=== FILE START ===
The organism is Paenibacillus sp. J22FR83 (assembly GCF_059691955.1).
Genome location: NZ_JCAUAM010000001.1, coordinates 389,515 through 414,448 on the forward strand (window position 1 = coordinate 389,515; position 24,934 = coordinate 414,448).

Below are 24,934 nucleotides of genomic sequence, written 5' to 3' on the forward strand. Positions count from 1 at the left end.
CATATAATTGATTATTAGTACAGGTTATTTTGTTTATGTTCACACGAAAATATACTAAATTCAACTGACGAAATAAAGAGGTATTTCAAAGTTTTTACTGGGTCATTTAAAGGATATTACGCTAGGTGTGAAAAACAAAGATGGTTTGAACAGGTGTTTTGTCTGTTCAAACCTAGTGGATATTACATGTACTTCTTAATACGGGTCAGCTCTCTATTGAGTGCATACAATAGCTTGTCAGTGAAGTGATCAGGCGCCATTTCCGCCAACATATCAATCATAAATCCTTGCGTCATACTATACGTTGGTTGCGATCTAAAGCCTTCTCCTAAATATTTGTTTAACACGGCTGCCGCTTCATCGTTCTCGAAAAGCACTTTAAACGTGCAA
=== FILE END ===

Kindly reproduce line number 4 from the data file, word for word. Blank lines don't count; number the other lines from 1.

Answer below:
CATATAATTGATTATTAGTACAGGTTATTTTGTTTATGTTCACACGAAAATATACTAAATTCAACTGACGAAATAAAGAGGTATTTCAAAGTTTTTACTGGGTCATTTAAAGGATATTACGCTAGGTGTGAAAAACAAAGATGGTTTGAACAGGTGTTTTGTCTGTTCAAACCTAGTGGATATTACATGTACTTCTTAATACGGGTCAGCTCTCTATTGAGTGCATACAATAGCTTGTCAGTGAAGTGATCAGGCGCCATTTCCGCCAACATATCAATCATAAATCCTTGCGTCATACTATACGTTGGTTGCGATCTAAAGCCTTCTCCTAAATATTTGTTTAACACGGCTGCCGCTTCATCGTTCTCGAAAAGCACTTTAAACGTGCAA